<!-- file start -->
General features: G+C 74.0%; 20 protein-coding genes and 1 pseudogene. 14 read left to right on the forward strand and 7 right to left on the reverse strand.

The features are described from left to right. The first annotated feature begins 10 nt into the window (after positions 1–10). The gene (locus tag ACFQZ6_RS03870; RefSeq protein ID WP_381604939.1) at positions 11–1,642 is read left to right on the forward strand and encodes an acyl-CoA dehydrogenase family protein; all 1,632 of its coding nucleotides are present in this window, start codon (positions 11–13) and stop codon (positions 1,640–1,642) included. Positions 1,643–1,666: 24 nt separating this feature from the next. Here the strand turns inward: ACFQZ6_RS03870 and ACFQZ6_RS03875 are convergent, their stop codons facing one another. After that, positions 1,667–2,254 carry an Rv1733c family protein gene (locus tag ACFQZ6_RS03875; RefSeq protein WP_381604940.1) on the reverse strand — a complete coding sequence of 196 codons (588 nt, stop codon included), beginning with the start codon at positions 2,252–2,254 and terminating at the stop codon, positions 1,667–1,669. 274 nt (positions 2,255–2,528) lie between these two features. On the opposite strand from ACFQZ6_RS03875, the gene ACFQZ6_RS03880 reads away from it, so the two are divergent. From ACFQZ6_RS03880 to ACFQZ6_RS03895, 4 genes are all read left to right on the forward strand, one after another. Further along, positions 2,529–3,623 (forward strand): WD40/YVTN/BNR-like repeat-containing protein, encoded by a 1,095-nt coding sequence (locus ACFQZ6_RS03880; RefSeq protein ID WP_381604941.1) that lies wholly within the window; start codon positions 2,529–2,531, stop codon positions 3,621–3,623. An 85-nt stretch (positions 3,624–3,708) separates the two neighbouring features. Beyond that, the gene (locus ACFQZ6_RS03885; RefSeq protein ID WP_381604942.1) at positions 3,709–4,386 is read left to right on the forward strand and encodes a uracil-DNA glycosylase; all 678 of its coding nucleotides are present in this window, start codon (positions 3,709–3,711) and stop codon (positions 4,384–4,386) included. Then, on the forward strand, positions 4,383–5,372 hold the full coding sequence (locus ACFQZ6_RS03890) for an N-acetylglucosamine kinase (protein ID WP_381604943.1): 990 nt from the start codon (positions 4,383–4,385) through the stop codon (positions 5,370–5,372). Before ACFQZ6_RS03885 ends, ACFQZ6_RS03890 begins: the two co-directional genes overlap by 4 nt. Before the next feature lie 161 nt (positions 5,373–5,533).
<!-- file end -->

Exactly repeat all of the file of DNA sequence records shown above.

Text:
General features: G+C 74.0%; 20 protein-coding genes and 1 pseudogene. 14 read left to right on the forward strand and 7 right to left on the reverse strand.

The features are described from left to right. The first annotated feature begins 10 nt into the window (after positions 1–10). The gene (locus tag ACFQZ6_RS03870; RefSeq protein ID WP_381604939.1) at positions 11–1,642 is read left to right on the forward strand and encodes an acyl-CoA dehydrogenase family protein; all 1,632 of its coding nucleotides are present in this window, start codon (positions 11–13) and stop codon (positions 1,640–1,642) included. Positions 1,643–1,666: 24 nt separating this feature from the next. Here the strand turns inward: ACFQZ6_RS03870 and ACFQZ6_RS03875 are convergent, their stop codons facing one another. After that, positions 1,667–2,254 carry an Rv1733c family protein gene (locus tag ACFQZ6_RS03875; RefSeq protein WP_381604940.1) on the reverse strand — a complete coding sequence of 196 codons (588 nt, stop codon included), beginning with the start codon at positions 2,252–2,254 and terminating at the stop codon, positions 1,667–1,669. 274 nt (positions 2,255–2,528) lie between these two features. On the opposite strand from ACFQZ6_RS03875, the gene ACFQZ6_RS03880 reads away from it, so the two are divergent. From ACFQZ6_RS03880 to ACFQZ6_RS03895, 4 genes are all read left to right on the forward strand, one after another. Further along, positions 2,529–3,623 (forward strand): WD40/YVTN/BNR-like repeat-containing protein, encoded by a 1,095-nt coding sequence (locus ACFQZ6_RS03880; RefSeq protein ID WP_381604941.1) that lies wholly within the window; start codon positions 2,529–2,531, stop codon positions 3,621–3,623. An 85-nt stretch (positions 3,624–3,708) separates the two neighbouring features. Beyond that, the gene (locus ACFQZ6_RS03885; RefSeq protein ID WP_381604942.1) at positions 3,709–4,386 is read left to right on the forward strand and encodes a uracil-DNA glycosylase; all 678 of its coding nucleotides are present in this window, start codon (positions 3,709–3,711) and stop codon (positions 4,384–4,386) included. Then, on the forward strand, positions 4,383–5,372 hold the full coding sequence (locus ACFQZ6_RS03890) for an N-acetylglucosamine kinase (protein ID WP_381604943.1): 990 nt from the start codon (positions 4,383–4,385) through the stop codon (positions 5,370–5,372). Before ACFQZ6_RS03885 ends, ACFQZ6_RS03890 begins: the two co-directional genes overlap by 4 nt. Before the next feature lie 161 nt (positions 5,373–5,533).